Federal Tax Brackets for 2023 & 2024 (IRS Tax Rate Tables)

This federal tax brackets article has been updated for both the 2023 and 2024 tax years. The IRS has released its 2024 tax brackets (the bracketed tax rate table for IRS federal income tax rates). Each year, the IRS tax rate brackets are adjusted for inflation (similar to maximum 401K and maximum IRA contribution levels and standard deduction amounts). With recent inflation levels, there are some noteworthy inflation adjustment increases over the 2023 tax brackets and standard deductions for taxpayers.

Since we’re still focused on 2023 for tax filing purposes and will be until the 2023 tax year deadline, the 2023 tax brackets are also going to be of interest to readers when working on your upcoming tax return, so I have included those in this article as well. And, armed with the 2024 tax brackets, it would be an excellent time to calculate what your modified adjusted gross income will likely be next year and modify your tax withholding on your W4 form. This will help prevent penalization for underpayment of taxes or getting a refund (which is really a form of self-penalization by letting the government borrow your money, interest-free).

tax brackets

With the “Tax Cut & Jobs Act” (the tax reform first implemented in 2018), the 2023 and 2024 tax brackets have all been heavily revised from pre-reform levels. Barring new legislative changes, these altered tax brackets will continue through the 2025 tax year and then revert back to prior levels in 2026 unless extended.

How Tax Brackets & U.S. Federal Tax Rates Work

In the tax rate tables below, it is important to note that the highlighted rates represent the income tax rate owed for the portion of your taxable income that falls into that tax bracket (after subtracting the greater of your itemized or standard deductions). As an example, if you are single (unmarried) filer and your taxable income is $50,000, your tax rate on your first $11,000 of taxable income is 10%, taxable income over $11,000 up to $44,725 is taxed at 12%, and taxable income over $44,725 to $50,000 (your income) would be taxed at 22%.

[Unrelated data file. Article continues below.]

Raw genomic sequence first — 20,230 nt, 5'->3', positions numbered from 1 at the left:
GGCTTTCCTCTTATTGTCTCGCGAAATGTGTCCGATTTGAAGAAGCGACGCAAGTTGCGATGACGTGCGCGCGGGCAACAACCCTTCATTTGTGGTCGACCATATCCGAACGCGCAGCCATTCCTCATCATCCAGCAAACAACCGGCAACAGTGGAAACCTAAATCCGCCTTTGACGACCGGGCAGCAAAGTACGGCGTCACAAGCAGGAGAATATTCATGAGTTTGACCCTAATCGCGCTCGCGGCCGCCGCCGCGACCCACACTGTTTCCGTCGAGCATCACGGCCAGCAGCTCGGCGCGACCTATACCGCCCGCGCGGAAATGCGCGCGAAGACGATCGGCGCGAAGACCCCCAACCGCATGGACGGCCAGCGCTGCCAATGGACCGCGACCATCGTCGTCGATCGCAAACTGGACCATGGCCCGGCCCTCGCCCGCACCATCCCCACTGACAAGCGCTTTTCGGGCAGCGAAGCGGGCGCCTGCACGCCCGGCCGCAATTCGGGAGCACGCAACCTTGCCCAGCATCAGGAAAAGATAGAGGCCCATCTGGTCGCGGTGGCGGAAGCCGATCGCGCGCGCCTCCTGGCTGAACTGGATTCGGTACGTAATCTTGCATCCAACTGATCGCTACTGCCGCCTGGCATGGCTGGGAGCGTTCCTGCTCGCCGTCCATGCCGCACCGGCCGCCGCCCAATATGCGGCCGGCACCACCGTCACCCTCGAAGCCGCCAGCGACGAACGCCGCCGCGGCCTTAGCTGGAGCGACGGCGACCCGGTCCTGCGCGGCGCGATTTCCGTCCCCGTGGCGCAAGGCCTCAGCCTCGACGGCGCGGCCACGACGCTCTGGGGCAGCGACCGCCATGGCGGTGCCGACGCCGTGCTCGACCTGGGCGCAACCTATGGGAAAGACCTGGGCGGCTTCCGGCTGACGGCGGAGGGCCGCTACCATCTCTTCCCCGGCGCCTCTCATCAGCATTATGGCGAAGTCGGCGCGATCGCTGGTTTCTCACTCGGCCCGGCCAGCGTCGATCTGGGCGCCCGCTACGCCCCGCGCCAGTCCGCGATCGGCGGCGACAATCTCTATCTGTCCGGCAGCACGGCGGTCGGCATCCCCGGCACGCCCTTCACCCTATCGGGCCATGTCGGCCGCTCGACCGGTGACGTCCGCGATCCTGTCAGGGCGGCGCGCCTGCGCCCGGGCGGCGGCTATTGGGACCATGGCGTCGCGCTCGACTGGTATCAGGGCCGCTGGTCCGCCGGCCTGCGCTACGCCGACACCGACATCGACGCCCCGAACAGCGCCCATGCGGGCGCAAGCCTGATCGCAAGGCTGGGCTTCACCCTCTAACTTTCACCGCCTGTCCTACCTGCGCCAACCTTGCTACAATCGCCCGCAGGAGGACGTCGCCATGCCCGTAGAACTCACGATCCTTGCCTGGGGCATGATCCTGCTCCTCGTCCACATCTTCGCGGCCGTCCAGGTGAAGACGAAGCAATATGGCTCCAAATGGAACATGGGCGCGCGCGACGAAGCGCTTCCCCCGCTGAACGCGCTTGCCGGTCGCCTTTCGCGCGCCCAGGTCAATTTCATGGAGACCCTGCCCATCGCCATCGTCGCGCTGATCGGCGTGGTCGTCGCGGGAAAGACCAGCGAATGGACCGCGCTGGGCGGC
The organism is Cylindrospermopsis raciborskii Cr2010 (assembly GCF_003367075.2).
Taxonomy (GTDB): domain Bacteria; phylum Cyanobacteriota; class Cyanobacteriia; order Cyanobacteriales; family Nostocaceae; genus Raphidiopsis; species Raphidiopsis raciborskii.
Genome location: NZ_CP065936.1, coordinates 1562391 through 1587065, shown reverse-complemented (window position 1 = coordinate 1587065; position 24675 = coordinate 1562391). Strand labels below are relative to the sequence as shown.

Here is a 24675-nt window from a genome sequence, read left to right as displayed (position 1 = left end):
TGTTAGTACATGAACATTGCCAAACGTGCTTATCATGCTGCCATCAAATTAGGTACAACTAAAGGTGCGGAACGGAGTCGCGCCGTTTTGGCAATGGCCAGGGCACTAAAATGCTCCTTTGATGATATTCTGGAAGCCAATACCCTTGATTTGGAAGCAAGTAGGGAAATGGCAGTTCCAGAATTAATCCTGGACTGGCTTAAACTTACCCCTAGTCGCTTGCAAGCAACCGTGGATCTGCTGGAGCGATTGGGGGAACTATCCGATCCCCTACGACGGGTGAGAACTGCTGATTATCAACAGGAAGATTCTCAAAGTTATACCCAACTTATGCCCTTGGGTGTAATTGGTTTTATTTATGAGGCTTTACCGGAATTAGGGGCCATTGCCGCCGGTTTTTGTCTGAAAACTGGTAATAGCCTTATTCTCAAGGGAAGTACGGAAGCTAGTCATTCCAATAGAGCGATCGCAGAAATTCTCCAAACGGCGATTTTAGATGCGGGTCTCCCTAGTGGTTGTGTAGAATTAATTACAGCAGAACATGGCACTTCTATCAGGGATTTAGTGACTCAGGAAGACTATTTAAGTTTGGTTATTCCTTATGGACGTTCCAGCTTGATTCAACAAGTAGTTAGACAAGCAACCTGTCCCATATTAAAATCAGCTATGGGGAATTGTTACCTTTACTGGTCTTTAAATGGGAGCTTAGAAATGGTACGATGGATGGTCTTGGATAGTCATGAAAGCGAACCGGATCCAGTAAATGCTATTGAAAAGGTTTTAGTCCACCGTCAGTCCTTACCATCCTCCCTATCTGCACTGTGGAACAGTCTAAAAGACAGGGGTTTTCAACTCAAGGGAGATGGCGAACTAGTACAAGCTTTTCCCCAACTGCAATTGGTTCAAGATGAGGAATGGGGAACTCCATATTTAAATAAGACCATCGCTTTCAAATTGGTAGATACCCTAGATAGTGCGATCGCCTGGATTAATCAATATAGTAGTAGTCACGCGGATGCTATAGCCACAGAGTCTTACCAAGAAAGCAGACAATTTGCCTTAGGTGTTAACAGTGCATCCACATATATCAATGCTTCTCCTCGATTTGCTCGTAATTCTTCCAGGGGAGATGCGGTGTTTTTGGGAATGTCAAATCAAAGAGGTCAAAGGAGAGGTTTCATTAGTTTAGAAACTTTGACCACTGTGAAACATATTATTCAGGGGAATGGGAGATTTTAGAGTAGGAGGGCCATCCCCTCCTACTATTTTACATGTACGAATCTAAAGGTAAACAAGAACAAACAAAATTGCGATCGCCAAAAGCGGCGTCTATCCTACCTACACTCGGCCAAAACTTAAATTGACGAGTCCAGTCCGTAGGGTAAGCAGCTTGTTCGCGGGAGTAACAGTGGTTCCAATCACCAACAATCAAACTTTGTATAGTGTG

Many taxpayers incorrectly assume, for example, that if your total income peaks within the 35% tax bracket, then all of your income is taxed at that rate. This is not the case. The United States federal income tax system is a “progressive” tax system, which means that your effective (actual) overall tax rate is less than the tax rate for income that falls in the top bracket that you are in. In other words, income is taxed in steps, or brackets. With that said, let’s take a look at the tax brackets.

2023 Tax Brackets (IRS Federal Income Tax Rates Table)

Here are the federal tax brackets for 2023:

Tax Rates (2023)Single Filer Tax BracketsMarried Filing Jointly Tax Brackets (& Surviving Spouses)Married Filing Separately Tax BracketsHead of Household Tax Brackets

2024 Tax Brackets (IRS Federal Income Tax Rates Table)

Here are the federal tax brackets for 2024:

Tax Rates (2024)Single Filer Tax BracketsMarried Filing Jointly Tax Brackets (& Surviving Spouses)Married Filing Separately Tax BracketsHead of Household Tax Brackets

What About Capital Gains Tax Rates?

Capital gains tax rates on income from the selling of assets are broken down into short and long-term rates. Short-term capital gains, which apply to assets held for less than a year, are considered as ordinary income and are taxed at the rates and brackets highlighted above. Long-term capital gains tax rates on assets held for over a year receive preferred lower tax rates. Check out our short vs long-term capital gains tax rates overview for more details.

Tax Filing Resources

For more information to help you with your tax filing, check out the IRS website and our summarized “how to do your taxes” guide. If you’re ready to start filing your taxes – view our lists of the best tax software and cheapest ways to efile.

Tax Rate Discussion

  • Which tax bracket will you top out in for this year and what are you predicting for 2024?

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